June 2015
Volume 56, Issue 7
ARVO Annual Meeting Abstract  |   June 2015
Alpha A Crystallin expression in the Human Retina
Author Affiliations & Notes
  • Michael B Powner
    Cell Biology, UCL Institute of Ophthalmology, London, United Kingdom
  • Mark C Gillies
    University of Sydney, Sydney, NSW, Australia
  • Ryan Jones
    Cell Biology, UCL Institute of Ophthalmology, London, United Kingdom
  • Meidong Zhu
    University of Sydney, Sydney, NSW, Australia
  • Glen Jeffery
    Visual Neuroscience, University College London, London, United Kingdom
  • Marcus Fruttiger
    Cell Biology, UCL Institute of Ophthalmology, London, United Kingdom
  • Footnotes
    Commercial Relationships Michael Powner, None; Mark Gillies, None; Ryan Jones, None; Meidong Zhu, None; Glen Jeffery, None; Marcus Fruttiger, AstraZeneca (F), Novartis (F)
  • Footnotes
    Support None
Investigative Ophthalmology & Visual Science June 2015, Vol.56, 5581. doi:
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      Michael B Powner, Mark C Gillies, Ryan Jones, Meidong Zhu, Glen Jeffery, Marcus Fruttiger; Alpha A Crystallin expression in the Human Retina. Invest. Ophthalmol. Vis. Sci. 2015;56(7 ):5581.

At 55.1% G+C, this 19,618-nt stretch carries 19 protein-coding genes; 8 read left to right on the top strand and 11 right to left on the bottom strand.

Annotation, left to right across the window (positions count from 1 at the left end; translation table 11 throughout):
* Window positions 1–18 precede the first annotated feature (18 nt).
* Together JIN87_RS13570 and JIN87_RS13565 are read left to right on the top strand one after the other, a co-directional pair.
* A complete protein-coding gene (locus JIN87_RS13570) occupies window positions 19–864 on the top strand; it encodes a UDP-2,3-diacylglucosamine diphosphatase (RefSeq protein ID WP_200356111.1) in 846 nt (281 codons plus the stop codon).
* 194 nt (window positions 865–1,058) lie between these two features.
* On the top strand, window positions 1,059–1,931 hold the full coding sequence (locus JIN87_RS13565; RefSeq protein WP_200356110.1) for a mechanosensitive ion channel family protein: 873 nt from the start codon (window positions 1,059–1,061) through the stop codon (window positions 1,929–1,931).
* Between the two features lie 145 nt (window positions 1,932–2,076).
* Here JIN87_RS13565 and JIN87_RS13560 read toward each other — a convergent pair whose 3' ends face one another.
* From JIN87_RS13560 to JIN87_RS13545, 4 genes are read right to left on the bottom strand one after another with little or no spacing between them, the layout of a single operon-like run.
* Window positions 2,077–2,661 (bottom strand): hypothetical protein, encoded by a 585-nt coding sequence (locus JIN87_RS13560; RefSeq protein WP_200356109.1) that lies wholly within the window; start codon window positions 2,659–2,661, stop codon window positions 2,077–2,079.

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      © ARVO (1962-2015); The Authors (2016-present)

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Purpose: Alpha A crystallin is known to be expressed in rodent retina. Here we sought to determine the expression pattern in human retina, and see whether the expression differs with retinal pathology.

Methods: Post mortem tissue from healthy donors and donors with known retinal pathologies, such as diabetic retinopathy (DR) and central retinal vein occlusion (CRVO), were investigated. Paraformaldehyde fixed tissue was sectioned and immunohistochemistry was undertaken, looking for distribution patterns of alpha A crystallin.

Results: Alpha A Crystallin was found to be highly expressed by Müller cells in and around the fovea. Whereas expression in peripheral retina was comparatively low. However, in response to stress alpha A crystallin was strongly upregulated in retinal Müller cells in the peripheral retina. Reactive Müller cells (glial fibrillary acidic protein, GFAP positive) in retinas from type II diabetic and diabetic retinopathy donors expressed alpha A crystallin at high levels. Interestingly, in a case of CRVO in an ischemic, atrophic area of the retina alpha A Crystallin was upregulated, but GFAP was not.

Conclusions: Alpha a crystallin is expressed under normal conditions in a subset of Müller cells at the fovea, its function in this location is as yet unknown. Nevertheless, this represents the first demonstration of differential gene expression of Müller cells in different areas of the retina. Furthermore, alpha A crystallin may also be a suitable marker of chronic stress and retinal pathology in the peripheral human retina.


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